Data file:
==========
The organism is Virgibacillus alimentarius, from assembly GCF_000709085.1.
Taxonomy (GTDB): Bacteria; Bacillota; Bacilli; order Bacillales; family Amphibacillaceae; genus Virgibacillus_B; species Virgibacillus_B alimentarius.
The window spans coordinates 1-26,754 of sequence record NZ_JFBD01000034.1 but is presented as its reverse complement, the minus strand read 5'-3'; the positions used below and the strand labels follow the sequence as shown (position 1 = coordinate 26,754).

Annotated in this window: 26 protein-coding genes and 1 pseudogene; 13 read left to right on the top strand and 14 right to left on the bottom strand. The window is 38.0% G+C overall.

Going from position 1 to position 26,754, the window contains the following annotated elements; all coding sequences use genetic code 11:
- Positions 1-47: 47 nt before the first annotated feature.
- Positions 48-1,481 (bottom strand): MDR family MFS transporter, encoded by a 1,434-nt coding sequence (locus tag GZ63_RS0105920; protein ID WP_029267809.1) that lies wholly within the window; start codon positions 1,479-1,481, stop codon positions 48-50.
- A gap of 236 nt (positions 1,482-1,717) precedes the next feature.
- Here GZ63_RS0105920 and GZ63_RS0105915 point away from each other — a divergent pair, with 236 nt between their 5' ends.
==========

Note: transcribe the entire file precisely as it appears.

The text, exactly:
The organism is Virgibacillus alimentarius, from assembly GCF_000709085.1.
Taxonomy (GTDB): Bacteria; Bacillota; Bacilli; order Bacillales; family Amphibacillaceae; genus Virgibacillus_B; species Virgibacillus_B alimentarius.
The window spans coordinates 1-26,754 of sequence record NZ_JFBD01000034.1 but is presented as its reverse complement, the minus strand read 5'-3'; the positions used below and the strand labels follow the sequence as shown (position 1 = coordinate 26,754).

Annotated in this window: 26 protein-coding genes and 1 pseudogene; 13 read left to right on the top strand and 14 right to left on the bottom strand. The window is 38.0% G+C overall.

Going from position 1 to position 26,754, the window contains the following annotated elements; all coding sequences use genetic code 11:
- Positions 1-47: 47 nt before the first annotated feature.
- Positions 48-1,481 (bottom strand): MDR family MFS transporter, encoded by a 1,434-nt coding sequence (locus tag GZ63_RS0105920; protein ID WP_029267809.1) that lies wholly within the window; start codon positions 1,479-1,481, stop codon positions 48-50.
- A gap of 236 nt (positions 1,482-1,717) precedes the next feature.
- Here GZ63_RS0105920 and GZ63_RS0105915 point away from each other — a divergent pair, with 236 nt between their 5' ends.